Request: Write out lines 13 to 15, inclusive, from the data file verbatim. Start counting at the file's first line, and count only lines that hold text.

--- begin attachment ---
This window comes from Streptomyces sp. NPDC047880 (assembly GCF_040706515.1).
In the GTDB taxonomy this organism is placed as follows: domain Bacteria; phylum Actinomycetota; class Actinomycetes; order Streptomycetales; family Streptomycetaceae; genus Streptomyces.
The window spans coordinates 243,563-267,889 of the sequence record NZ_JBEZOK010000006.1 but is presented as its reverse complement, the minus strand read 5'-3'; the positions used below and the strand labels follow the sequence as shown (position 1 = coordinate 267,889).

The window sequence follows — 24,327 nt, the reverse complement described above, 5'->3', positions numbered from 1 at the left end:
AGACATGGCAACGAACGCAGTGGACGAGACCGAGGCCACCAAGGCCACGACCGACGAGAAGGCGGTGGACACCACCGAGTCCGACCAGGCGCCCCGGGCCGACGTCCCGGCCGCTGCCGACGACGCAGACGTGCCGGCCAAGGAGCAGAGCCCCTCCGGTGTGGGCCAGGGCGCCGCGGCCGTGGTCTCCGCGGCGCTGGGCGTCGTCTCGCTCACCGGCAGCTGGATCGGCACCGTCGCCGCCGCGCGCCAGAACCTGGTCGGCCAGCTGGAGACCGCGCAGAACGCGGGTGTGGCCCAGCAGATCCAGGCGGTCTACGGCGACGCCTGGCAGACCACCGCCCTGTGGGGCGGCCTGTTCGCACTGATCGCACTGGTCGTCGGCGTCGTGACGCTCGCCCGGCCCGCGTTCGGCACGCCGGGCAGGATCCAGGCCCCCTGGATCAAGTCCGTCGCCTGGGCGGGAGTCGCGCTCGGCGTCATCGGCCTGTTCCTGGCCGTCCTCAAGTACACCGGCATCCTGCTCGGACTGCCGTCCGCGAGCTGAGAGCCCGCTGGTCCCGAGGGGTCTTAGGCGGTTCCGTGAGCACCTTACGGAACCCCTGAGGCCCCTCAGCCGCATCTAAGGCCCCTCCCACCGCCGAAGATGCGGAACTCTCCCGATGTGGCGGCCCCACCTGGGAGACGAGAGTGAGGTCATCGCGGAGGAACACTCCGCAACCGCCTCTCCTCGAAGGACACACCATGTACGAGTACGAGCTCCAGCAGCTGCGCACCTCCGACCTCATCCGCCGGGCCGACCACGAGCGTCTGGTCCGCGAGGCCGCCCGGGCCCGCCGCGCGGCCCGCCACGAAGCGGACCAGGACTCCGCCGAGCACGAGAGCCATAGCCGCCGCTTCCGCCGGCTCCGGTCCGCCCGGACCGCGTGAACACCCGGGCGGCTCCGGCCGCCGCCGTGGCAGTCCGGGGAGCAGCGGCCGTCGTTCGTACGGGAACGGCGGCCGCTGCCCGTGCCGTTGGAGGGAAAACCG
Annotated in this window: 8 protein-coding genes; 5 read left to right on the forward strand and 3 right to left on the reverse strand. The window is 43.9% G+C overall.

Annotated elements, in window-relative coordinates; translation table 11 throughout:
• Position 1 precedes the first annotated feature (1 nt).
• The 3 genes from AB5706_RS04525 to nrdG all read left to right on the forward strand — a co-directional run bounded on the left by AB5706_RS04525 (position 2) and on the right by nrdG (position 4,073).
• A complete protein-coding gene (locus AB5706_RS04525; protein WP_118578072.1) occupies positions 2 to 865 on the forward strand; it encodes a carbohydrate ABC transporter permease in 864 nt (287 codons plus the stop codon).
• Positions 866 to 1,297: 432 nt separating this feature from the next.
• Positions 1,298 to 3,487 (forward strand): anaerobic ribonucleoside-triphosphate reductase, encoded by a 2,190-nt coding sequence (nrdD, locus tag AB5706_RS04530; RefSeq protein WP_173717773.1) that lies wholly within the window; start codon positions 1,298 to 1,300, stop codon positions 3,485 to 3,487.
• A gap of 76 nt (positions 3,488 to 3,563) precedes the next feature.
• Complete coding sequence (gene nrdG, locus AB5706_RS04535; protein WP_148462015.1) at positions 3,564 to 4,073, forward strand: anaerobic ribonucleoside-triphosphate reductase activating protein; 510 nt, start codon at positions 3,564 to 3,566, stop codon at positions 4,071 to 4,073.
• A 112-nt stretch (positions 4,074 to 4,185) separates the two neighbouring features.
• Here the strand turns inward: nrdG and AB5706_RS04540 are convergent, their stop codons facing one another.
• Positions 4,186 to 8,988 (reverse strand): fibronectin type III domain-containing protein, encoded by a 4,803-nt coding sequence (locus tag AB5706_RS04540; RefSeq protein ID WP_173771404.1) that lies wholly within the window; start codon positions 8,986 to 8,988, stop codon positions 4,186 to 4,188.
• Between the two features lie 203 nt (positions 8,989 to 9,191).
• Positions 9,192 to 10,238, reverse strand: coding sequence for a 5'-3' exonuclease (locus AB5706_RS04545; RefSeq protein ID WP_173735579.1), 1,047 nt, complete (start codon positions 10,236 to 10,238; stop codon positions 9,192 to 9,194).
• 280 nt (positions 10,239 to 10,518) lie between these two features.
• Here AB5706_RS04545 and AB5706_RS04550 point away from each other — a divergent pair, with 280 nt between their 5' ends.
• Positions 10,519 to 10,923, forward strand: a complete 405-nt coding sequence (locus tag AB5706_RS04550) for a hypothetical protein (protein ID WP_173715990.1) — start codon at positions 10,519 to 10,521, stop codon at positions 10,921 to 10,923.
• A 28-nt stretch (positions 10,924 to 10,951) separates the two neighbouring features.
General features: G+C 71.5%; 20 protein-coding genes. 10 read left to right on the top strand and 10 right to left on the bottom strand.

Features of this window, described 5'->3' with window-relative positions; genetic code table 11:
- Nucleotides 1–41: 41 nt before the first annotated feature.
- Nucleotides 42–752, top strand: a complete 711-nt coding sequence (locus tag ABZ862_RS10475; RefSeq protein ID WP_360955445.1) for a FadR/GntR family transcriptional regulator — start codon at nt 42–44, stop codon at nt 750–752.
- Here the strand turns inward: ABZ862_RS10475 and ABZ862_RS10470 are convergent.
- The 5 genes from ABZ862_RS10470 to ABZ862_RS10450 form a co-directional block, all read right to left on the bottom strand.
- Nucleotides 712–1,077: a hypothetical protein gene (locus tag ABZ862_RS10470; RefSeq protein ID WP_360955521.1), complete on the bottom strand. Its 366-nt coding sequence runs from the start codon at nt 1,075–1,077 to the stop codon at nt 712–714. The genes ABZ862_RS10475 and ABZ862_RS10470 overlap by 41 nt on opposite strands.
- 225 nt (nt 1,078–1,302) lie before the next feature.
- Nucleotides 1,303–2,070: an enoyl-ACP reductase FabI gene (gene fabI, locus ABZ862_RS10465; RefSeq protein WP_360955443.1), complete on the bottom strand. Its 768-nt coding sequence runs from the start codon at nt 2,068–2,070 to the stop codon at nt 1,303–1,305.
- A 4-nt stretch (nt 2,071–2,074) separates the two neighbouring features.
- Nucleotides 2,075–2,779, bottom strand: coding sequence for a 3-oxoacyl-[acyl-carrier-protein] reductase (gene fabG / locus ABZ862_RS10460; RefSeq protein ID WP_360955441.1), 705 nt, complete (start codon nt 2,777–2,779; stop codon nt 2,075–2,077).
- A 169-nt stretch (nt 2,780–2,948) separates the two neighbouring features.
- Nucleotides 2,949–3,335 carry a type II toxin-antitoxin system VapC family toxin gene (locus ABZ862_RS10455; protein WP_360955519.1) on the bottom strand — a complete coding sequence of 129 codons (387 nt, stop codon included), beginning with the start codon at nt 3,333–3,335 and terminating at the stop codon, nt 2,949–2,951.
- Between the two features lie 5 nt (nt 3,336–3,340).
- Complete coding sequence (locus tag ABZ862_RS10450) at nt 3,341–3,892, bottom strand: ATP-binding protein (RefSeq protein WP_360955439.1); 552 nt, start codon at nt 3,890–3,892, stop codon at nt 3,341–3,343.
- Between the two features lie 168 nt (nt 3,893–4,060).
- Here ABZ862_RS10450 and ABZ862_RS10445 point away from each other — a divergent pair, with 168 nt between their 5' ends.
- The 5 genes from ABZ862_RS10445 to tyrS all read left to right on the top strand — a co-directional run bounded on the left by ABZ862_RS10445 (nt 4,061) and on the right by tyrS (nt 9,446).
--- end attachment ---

• A gap of 76 nt (positions 3,488 to 3,563) precedes the next feature.
• Complete coding sequence (gene nrdG, locus AB5706_RS04535; protein WP_148462015.1) at positions 3,564 to 4,073, forward strand: anaerobic ribonucleoside-triphosphate reductase activating protein; 510 nt, start codon at positions 3,564 to 3,566, stop codon at positions 4,071 to 4,073.
• A 112-nt stretch (positions 4,074 to 4,185) separates the two neighbouring features.